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Plans for a new £25 million River Thames crossing using a cable car system were unveiled today by Transport for London (TfL).
The cable car would cross the Thames between Greenwich Peninsula and the Royal Docks and could be open in time for the 2012 London Olympics.
Capable of carrying up to 2,500 passengers an hour in each direction, the cable car would travel at a height of more than 50 metres.
It would cut journey times to around five minutes between the 02 arena and the ExCel exhibition centre - both of which are Olympic venues.
To be privately funded, the cable car could provide a crossing every 30 seconds. Discussions are ongoing with a number of private sector organisations that have expressed interest in the project.
Cities already operating cable car systems include Barcelona, Cologne, Hong Kong, Lisbon, New York and Singapore.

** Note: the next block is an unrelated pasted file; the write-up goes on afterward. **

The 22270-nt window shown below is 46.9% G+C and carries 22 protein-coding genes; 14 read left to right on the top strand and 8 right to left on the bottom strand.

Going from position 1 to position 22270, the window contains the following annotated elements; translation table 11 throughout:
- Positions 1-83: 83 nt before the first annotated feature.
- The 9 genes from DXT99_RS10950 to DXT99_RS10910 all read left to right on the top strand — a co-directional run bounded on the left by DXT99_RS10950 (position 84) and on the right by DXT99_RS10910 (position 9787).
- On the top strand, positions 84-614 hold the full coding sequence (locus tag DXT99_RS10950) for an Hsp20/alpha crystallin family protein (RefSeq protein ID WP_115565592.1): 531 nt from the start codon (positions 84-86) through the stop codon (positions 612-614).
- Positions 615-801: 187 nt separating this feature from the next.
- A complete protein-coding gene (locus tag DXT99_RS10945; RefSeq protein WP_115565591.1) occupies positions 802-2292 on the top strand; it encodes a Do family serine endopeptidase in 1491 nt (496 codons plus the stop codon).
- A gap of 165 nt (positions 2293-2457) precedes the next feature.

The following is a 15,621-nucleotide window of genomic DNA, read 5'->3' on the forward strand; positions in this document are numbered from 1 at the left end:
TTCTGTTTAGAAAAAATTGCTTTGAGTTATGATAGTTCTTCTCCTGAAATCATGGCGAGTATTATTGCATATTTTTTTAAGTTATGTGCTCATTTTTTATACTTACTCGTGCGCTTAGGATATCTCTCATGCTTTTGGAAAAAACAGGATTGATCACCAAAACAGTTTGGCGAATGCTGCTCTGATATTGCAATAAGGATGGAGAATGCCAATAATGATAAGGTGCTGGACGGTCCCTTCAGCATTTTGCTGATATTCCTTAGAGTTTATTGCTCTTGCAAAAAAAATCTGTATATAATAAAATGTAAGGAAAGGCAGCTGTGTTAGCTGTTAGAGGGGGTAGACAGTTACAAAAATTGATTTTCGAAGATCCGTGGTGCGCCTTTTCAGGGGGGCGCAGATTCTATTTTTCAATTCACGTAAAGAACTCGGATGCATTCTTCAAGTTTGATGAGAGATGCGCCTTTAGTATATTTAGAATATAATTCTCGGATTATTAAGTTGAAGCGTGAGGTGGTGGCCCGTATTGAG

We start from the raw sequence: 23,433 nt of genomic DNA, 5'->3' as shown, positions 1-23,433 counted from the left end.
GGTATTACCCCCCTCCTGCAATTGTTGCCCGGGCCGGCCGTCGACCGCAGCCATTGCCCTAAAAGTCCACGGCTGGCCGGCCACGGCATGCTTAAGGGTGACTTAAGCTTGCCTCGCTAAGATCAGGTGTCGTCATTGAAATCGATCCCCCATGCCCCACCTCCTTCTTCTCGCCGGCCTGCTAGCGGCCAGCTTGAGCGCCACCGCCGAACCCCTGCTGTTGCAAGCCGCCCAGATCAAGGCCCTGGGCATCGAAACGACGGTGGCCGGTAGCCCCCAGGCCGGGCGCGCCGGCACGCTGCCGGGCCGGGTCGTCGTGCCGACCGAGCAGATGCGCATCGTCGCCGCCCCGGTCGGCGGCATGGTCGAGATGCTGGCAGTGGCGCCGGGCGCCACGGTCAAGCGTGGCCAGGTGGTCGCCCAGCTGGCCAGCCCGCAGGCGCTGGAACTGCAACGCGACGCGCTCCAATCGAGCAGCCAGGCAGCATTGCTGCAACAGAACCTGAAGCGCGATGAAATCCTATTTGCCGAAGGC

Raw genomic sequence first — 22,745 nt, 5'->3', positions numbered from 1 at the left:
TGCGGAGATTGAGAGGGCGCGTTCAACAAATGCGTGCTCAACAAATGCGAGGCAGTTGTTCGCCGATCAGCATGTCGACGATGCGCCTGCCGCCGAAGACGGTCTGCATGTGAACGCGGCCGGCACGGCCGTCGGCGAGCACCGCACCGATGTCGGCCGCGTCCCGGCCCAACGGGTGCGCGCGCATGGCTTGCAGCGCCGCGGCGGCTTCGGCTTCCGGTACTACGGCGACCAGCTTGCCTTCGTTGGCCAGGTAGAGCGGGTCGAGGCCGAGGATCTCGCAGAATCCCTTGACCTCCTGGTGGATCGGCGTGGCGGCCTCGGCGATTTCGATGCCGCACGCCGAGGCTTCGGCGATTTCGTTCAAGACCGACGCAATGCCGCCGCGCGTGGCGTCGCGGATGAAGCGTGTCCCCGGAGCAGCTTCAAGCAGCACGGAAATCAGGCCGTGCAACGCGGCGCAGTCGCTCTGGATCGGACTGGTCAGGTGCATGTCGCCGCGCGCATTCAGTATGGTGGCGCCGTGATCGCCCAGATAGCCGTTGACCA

London Mayor Boris Johnson said today: "A cable car spanning the majestic Thames would not only provide a unique and pioneering addition to London's skyline, but also offer a serene and joyful journey across the river. Passengers would be able to drink in the truly spectacular views of the Olympic Park and iconic London landmarks whilst shaving valuable minutes from their travelling time. It would also provide a much needed enhancement of cross river options to the east of the city."
London's Transport Commissioner Peter Hendy said: "We recognise the need for additional river crossings east of Tower Bridge and a range of options are currently being examined including how they will be funded. However, many of these measures such as a new vehicle crossing at Silvertown will take years to deliver. A privately-funded cable car system offers a relatively quick and cost-effective way of improving connections across the river for pedestrians and cyclists while road links are progressed in parallel."